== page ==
the requirements set forth by the specification. Some versions, however, may take longer to write
and debug. As they execute, some versions may be slower than others. And over time, as the
program evolves from release to release, some versions may turn out to be less flexible than
others.

Flexibility, the ease with which a program can be changed, is important because source code
usually evolves over time. As bugs are fixed and enhancements made for new releases,
programmers must return to already-existing source code, understand it, and make changes to it.
When you write a program, you are communicating. Most obviously, you are communicating
with a machine. You are telling a computer what you want it to do. But there is another, less
obvious, form of communication that you perform when you write a program: communication
with other programmers. Through your source code, you communicate your design to any
programmers who, in the future, ever need to fix a bug, make an enhancement, or simply reuse
your code. You are telling programmers how your code is supposed to work, how it should be
used, and how best to go about changing it.

One of the most important aspects of program flexibility is source code readability. Readable
source code is important because it helps future programmers (possibly including your future
self) understand what you were trying to do. In many cases in the real world, a program's source
code is the documentation. When others work on your source code, either to add new features or
to fix bugs, they read your source code to understand what it does.

Conclusion

What constitutes a "good object-oriented, thread-safe" design? The answer depends on whether
you are talking about object orientation or thread safety.

Thread safety primarily is about robustness (monkey number three). If you forget to synchronize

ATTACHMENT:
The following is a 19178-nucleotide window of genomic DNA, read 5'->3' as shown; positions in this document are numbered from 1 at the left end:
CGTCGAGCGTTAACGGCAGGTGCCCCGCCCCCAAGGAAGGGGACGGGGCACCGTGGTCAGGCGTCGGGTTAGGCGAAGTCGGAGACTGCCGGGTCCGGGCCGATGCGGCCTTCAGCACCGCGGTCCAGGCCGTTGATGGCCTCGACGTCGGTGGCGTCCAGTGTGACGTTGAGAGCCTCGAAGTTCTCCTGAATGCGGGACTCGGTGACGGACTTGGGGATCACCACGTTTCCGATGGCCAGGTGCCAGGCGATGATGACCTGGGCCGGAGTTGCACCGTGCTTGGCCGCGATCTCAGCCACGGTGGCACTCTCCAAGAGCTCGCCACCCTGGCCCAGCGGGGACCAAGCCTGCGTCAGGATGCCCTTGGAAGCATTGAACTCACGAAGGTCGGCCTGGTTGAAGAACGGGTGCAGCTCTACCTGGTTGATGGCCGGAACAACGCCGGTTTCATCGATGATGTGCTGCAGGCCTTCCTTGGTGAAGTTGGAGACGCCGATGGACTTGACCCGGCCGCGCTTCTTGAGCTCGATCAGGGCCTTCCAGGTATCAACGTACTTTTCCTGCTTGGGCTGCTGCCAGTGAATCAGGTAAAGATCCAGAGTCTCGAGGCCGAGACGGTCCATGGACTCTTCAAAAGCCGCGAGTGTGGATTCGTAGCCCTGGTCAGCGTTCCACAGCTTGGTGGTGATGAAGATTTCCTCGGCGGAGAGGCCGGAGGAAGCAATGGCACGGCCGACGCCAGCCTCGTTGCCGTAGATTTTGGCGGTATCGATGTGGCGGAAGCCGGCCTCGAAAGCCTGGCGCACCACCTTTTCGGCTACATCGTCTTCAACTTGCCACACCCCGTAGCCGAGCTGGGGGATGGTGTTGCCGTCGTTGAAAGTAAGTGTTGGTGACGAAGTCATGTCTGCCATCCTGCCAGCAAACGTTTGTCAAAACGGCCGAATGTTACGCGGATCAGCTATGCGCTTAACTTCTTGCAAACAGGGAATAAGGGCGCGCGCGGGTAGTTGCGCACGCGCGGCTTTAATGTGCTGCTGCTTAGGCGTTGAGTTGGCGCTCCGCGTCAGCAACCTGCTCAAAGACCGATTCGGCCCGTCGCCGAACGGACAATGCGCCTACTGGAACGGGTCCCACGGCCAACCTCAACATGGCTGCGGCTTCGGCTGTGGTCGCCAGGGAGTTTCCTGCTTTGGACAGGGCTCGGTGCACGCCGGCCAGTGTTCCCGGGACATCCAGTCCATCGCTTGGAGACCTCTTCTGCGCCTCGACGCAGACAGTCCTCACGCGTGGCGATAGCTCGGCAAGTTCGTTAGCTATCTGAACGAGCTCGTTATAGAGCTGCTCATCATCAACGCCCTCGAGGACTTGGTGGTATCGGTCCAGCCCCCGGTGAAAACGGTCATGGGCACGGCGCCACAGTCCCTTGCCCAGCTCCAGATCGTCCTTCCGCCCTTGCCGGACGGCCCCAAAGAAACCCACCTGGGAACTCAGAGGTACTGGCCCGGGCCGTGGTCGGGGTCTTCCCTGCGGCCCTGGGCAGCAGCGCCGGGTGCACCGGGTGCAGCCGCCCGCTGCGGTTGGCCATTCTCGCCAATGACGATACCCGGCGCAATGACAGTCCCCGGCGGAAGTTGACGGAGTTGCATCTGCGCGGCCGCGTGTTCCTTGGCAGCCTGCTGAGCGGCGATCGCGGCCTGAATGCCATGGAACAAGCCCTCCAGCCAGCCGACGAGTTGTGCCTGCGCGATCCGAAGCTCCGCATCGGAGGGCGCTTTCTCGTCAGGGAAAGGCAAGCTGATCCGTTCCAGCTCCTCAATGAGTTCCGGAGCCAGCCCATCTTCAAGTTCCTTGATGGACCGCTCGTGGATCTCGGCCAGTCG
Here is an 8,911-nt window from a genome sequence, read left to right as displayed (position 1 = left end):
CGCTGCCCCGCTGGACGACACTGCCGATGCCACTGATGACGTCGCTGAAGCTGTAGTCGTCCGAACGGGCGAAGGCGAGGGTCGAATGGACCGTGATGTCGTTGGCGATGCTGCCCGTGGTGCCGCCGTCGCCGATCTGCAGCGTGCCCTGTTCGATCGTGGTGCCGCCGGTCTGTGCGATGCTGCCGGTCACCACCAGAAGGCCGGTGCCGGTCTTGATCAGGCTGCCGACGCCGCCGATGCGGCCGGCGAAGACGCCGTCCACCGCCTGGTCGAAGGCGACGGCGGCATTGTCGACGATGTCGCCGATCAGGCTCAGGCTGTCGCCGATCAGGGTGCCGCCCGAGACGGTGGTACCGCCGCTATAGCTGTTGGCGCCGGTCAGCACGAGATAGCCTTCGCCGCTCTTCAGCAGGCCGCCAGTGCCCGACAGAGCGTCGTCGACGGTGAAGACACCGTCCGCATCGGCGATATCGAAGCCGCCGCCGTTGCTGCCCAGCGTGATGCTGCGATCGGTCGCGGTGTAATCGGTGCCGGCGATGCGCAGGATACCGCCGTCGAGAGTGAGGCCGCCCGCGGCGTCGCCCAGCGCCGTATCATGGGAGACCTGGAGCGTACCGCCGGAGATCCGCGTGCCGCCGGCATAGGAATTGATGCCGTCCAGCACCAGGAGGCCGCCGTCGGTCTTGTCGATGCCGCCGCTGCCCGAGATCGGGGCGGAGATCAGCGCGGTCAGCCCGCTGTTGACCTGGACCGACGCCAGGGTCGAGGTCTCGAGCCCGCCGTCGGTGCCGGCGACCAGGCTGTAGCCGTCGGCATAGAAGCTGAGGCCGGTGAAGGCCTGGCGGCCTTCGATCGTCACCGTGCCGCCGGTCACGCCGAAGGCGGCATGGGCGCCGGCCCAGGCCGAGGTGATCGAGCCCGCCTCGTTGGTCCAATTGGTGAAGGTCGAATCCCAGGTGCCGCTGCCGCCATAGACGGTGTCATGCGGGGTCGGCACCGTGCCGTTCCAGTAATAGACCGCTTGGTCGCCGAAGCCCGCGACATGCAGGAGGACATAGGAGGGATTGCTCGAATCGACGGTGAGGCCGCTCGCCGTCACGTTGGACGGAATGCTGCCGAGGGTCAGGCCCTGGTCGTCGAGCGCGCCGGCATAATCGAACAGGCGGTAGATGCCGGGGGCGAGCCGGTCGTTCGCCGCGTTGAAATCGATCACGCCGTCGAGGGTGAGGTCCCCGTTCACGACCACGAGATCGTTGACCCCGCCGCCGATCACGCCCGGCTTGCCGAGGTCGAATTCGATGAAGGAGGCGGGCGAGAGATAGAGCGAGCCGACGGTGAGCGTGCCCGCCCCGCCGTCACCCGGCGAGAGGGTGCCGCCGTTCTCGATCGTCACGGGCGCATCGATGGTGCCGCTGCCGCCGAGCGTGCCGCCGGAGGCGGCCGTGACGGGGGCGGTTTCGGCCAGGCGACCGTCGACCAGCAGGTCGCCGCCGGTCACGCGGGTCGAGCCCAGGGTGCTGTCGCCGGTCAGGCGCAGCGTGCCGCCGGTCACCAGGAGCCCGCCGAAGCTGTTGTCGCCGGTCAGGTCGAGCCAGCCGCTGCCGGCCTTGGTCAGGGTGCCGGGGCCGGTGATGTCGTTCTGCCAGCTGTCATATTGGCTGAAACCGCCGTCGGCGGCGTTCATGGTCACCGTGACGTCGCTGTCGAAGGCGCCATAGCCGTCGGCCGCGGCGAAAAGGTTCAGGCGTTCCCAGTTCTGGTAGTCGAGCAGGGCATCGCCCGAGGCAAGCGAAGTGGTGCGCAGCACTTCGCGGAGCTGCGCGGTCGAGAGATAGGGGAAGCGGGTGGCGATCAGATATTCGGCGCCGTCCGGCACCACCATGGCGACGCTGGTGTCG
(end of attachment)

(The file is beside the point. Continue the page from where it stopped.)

methods that really need to be synchronized, you can end up with intermittent data corruption.
Creating thread-safe designs involve understanding multithreading in general, understanding the
multithreaded needs of your particular programs, and programming accordingly.

Good object-oriented design also plays a part in robustness. As I said earlier in this article, my
experience has shown me that robustness arises out of good design and coding practices.

In addition, a good object-oriented design can play a role in keeping a project on schedule
(monkey number one). As part of a solid overall software development process, a thorough
design phase can help a team avoid unforeseen schedule slips. A thorough design gives the team
a clear and detailed view of the work that will be required by the implementation phase.

The primary benefit, however, of a good object-oriented design is flexibility, the concern of
monkey number five. A good object-oriented design can give you code that is easy to understand
and easy to change. And the greater the flexibility of a body of code, the quicker (and cheaper)
will be enhancements and bug fixes to that code.

The guidelines put forth in this column primarily will help you achieve program flexibility.
When I talk about object design, building class hierarchies, interfaces, polymorphism, choosing
composition vs. inheritance, and so on, my main focus will be to give insights that will help you
make your programs easier to understand and easier to change.